One of the key external partnerships an ACO may have is with the payers. The relationship between the payer and provider has evolved. The relationships are transforming the payment and delivery care processes. The payers may require the ACO to sign participation agreements. It is hard to say if providers and health plans will become collaborators on ACOs. However, one thing is very clear: Insurance companies’ new interest in health IT services will have a vital impact on ACOs. Health plans are beginning to purchase software vendors that can make HIEs happen, as Aetna purchased Medicity and United acquired Axolotl. Insurance company staff can have the skills and history to deal with risk management, population management and actuarial risk balancing. For example, network officials could scan the clinical data and make personal phone calls to primary-care doctors if they haven’t been seeing patients who have high acute-care utilization. The data is also useful in making sure that discharged patients receive necessary follow-up care, and in helping the executives quantify the results of their efforts in metrics, such as reduced readmission rates. Could one surmise that it is time for a fee schedule or payment methodology that payers, providers and patients could agree on that would pay for better quality of care, managing patient populations and productivity?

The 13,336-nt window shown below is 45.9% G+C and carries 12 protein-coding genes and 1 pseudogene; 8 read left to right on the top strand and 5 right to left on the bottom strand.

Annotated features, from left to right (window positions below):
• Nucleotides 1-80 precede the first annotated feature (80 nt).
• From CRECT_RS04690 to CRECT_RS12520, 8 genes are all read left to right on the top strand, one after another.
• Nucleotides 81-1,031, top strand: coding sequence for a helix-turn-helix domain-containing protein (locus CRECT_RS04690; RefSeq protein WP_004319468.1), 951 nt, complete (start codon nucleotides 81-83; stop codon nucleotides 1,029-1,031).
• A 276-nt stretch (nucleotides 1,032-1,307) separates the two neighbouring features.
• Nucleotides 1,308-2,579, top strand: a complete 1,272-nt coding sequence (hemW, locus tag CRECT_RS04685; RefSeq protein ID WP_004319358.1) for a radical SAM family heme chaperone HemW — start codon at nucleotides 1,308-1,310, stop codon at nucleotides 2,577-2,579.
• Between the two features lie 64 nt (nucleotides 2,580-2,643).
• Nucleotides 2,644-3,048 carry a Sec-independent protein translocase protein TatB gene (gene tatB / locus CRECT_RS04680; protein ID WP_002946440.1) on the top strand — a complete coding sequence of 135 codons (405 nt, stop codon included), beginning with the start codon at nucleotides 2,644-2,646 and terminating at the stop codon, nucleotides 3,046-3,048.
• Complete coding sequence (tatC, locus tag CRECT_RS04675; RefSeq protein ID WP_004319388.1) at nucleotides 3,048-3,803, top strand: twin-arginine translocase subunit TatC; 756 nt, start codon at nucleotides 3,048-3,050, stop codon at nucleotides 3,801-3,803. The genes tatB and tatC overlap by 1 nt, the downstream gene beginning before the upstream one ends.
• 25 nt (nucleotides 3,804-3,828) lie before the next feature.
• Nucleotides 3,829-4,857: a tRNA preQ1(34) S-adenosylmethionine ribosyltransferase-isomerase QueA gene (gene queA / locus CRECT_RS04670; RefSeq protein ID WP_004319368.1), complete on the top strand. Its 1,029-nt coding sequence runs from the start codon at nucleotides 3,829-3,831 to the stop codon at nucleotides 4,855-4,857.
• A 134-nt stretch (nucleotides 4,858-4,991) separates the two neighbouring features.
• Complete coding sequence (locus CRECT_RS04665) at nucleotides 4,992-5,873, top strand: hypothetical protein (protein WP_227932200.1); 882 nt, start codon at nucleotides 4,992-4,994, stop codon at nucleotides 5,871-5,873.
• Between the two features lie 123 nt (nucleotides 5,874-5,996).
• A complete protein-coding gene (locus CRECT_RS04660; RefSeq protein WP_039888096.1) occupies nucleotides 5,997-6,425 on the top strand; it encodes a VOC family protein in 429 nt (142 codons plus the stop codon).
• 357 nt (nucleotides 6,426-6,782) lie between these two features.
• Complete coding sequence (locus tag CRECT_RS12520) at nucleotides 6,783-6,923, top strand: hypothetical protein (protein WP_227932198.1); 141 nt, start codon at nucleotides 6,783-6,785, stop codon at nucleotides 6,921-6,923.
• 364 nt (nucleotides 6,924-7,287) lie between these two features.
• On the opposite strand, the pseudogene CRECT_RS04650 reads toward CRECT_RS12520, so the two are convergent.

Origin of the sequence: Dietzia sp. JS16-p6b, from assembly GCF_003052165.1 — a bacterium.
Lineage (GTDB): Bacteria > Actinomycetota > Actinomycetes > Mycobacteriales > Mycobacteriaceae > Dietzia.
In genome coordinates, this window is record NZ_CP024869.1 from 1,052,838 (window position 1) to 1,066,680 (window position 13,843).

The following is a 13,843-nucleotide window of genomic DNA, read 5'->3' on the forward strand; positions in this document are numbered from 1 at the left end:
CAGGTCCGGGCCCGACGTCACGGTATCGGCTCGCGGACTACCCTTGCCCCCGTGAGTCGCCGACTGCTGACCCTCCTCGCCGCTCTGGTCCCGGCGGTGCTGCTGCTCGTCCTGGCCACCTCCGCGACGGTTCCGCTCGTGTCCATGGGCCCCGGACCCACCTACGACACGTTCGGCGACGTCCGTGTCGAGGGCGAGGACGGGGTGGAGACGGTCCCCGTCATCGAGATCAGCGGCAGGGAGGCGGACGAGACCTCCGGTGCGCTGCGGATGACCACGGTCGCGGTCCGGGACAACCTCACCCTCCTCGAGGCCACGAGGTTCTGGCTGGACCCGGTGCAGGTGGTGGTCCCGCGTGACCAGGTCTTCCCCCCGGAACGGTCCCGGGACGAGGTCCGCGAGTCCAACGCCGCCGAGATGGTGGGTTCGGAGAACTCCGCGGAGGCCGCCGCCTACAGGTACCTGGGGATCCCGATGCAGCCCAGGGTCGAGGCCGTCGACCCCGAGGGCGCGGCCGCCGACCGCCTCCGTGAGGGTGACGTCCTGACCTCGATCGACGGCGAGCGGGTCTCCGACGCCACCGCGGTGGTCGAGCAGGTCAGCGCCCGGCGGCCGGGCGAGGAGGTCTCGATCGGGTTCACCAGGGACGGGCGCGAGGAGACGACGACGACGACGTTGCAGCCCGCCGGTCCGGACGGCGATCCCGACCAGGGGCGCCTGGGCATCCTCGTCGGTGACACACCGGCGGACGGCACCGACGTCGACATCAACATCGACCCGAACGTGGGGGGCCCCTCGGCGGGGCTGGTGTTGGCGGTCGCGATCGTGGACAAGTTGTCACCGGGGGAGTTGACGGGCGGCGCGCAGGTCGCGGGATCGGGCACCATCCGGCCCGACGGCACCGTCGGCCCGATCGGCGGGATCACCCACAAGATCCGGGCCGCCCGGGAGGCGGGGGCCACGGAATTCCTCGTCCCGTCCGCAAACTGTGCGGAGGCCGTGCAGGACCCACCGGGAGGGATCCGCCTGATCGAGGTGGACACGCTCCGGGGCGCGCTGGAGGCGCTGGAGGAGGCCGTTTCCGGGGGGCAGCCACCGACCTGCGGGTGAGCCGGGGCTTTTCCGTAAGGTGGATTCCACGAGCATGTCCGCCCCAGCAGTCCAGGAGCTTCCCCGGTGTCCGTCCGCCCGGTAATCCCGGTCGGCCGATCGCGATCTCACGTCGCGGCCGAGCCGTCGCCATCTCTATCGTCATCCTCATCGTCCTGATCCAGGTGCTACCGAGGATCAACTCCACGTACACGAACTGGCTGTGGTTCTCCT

Member’s health lifecycle